AMD’s top-of-the-line RDNA 3 GPU is no longer considered a multi-chip GPU, at least from a graphics computing standpoint. AMD’s next-generation top-of-the-line GPU, the Navi 31 chip, has been expected to be the first to bring the chiplet design of its latest Ryzen CPUs to its graphics cards.
Honestly, that’s not the case with the new rumors, which is a relief.
As AMD’s next-generation GPU approaches its expected October release date and begins shipping to its partners, we’re getting closer to the horizon of the leaked hype event. That place where fact and fiction start to merge, and it all turns into a frenzy of fake numbers, sprinkled with a little lighthearted truth.
But that doesn’t mean things are settled in any way now. The Twitter x YouTube leak mechanism has been fading away, and AMD’s flagship Navi 31 GPU has been given so many theoretical and fanciful specs that it’s hard to track where the general consensus is right now.
It used to be a 92 TFLOP beast with around 15,360 shaders arranged on a pair of graphics compute chips (GCDs), and those specs have been reduced to 72 TFLOPs and 12,288 shaders. Now we’re hearing rumors that all the noise about dual graphics chip designs is wrong, and the reality of multi-chip designs is more about floating caches than extra compute chips.
The latest video from Red Gaming Tech appears to have been corroborated by a Twitter leaker, which suggests that the entire 12,288 shader count will be placed on a single 5nm GCD with a total of six 6nm multi-cache dies (MCDs) arranged around it, or possibly on top of it.
If AMD could create a GPU compute chiplet that could exist alongside other GPU compute chiplets in a single package and be completely invisible to the system, I would really like it. However, for a gaming graphics card, it’s a tall order. For data center machines and systems running entirely compute-based workloads (such as in render farms), doubling the GPU and running the tasks on many different chips is feasible. When you have different silicon rendering different frames or different parts of frames in the game, that’s another issue entirely.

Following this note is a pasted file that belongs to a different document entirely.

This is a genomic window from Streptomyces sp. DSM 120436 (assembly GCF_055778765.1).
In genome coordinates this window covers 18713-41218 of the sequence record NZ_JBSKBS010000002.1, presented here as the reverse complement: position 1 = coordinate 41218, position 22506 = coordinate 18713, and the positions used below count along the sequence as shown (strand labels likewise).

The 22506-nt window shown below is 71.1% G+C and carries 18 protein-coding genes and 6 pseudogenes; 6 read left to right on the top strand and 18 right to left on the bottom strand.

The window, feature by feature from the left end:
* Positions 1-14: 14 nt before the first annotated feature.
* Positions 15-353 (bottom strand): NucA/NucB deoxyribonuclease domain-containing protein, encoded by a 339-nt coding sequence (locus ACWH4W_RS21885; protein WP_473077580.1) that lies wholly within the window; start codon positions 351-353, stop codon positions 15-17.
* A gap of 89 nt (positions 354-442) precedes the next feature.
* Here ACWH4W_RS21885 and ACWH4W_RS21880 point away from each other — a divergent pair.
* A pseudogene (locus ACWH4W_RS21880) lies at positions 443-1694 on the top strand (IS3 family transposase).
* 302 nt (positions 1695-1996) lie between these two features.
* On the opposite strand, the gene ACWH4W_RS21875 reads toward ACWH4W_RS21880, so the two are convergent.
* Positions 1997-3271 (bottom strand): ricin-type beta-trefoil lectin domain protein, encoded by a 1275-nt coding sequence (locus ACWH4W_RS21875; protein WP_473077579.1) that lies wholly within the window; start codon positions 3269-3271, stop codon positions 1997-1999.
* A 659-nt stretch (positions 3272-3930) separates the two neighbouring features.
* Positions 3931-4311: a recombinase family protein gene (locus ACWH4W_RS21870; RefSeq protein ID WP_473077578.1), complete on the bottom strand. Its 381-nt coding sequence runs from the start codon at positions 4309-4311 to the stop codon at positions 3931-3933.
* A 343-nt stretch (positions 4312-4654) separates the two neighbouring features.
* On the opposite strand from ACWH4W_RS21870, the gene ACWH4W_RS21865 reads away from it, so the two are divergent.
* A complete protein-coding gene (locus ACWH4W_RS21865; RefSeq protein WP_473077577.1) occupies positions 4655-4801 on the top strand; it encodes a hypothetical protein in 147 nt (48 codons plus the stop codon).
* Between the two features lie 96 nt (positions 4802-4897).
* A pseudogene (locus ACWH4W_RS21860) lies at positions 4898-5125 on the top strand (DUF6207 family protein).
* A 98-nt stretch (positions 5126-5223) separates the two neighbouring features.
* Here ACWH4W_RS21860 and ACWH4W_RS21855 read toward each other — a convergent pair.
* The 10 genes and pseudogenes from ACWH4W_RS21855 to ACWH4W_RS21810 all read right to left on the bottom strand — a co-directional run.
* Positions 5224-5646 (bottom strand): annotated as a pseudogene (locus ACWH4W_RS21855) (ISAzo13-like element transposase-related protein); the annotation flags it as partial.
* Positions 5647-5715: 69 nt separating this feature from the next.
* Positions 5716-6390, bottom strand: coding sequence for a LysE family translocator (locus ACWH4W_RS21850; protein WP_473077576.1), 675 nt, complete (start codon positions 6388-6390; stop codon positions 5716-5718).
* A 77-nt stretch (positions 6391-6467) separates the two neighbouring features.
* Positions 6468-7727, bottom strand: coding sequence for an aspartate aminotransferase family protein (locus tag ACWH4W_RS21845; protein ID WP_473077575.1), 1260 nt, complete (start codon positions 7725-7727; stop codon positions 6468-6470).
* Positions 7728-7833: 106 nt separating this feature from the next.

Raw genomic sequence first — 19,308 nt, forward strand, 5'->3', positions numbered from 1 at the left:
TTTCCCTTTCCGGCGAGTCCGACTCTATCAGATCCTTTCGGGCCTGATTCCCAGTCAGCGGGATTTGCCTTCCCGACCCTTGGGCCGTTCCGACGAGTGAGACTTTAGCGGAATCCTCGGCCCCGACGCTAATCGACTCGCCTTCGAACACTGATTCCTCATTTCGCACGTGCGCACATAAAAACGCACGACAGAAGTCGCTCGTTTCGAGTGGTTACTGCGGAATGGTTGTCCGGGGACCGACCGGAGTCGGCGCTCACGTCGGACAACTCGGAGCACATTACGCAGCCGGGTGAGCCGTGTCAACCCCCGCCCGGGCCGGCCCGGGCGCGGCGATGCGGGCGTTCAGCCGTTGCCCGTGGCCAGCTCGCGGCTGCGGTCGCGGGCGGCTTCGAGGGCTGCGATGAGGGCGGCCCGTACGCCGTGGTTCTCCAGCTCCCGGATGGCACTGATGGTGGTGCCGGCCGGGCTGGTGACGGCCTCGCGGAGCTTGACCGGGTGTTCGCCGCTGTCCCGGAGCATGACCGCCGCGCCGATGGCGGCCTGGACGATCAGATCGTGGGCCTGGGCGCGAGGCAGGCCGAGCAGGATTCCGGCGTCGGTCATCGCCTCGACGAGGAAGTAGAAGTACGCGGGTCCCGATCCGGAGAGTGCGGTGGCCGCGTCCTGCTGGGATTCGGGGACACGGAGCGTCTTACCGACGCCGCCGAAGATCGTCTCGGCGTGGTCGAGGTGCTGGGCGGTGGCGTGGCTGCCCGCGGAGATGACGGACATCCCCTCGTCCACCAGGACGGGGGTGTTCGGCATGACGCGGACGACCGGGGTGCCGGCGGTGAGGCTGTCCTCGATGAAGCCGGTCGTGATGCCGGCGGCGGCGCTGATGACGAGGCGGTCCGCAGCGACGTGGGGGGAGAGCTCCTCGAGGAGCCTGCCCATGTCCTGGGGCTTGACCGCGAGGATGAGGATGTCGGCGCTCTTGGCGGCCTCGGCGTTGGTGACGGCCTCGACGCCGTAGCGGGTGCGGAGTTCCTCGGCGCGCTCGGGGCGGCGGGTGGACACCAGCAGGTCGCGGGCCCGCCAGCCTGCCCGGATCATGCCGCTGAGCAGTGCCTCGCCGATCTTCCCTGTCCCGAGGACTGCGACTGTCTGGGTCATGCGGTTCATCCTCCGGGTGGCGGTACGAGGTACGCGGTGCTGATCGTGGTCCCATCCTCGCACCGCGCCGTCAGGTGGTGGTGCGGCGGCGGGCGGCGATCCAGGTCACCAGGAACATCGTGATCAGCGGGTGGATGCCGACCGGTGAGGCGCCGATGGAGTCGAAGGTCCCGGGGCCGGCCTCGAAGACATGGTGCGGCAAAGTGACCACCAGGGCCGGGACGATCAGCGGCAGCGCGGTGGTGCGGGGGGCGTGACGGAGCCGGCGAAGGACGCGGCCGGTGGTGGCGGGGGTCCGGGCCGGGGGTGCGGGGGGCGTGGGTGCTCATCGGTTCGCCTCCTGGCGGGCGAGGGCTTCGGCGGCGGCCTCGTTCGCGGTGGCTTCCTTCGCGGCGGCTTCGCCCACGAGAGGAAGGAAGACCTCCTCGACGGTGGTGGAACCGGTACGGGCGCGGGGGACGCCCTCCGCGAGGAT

And, so far, this is ultimately beyond our GPU tech overlords. We used to have SLI and CrossFire, but developers had a hard time implementing this technology to great effect, so even if they did manage to make games run faster on multiple GPUs, the scaling wasn’t linear.
You’ll pay twice as much for two graphics cards to get maybe 30-40% higher frame rates. in some games. Sometimes more, sometimes less. It’s a lottery, a lot of hard work for the developers, and eventually completely abandoned by the industry.
The holy grail is to make a multi-GPU system or chip invisible, so your operating system and the applications running on it see it as one graphics card.
When we first heard rumors that the Navi 31 would be an MCM GPU, that was hope, backed up by leaks and job listings. But I wouldn’t say hope or fear.
At some point, someone will do it, and we think it’s about time for AMD to bring its Zen 2 skills to chiplet-based GPUs. But we think it jumps first, ready for the inevitable onslaught of adopting new technology, and any unexpected lag issues that come with different games and countless gaming PC conflicts. Always hope that loading the full shader into the MCM mix will overcome any bottlenecks.
But now multi-chip designs seem to be purely about cache chips, potentially acting as memory controllers themselves, which would make it more straightforward from a systems perspective and limit unforeseen problems that could occur.
And still make powerful AMD graphics cards.
Nvidia’s new Ada Lovelace GPUs are going to have to be wary, because this generation is going to be a dud. We might actually be able to get them this time around, although the price may still be high.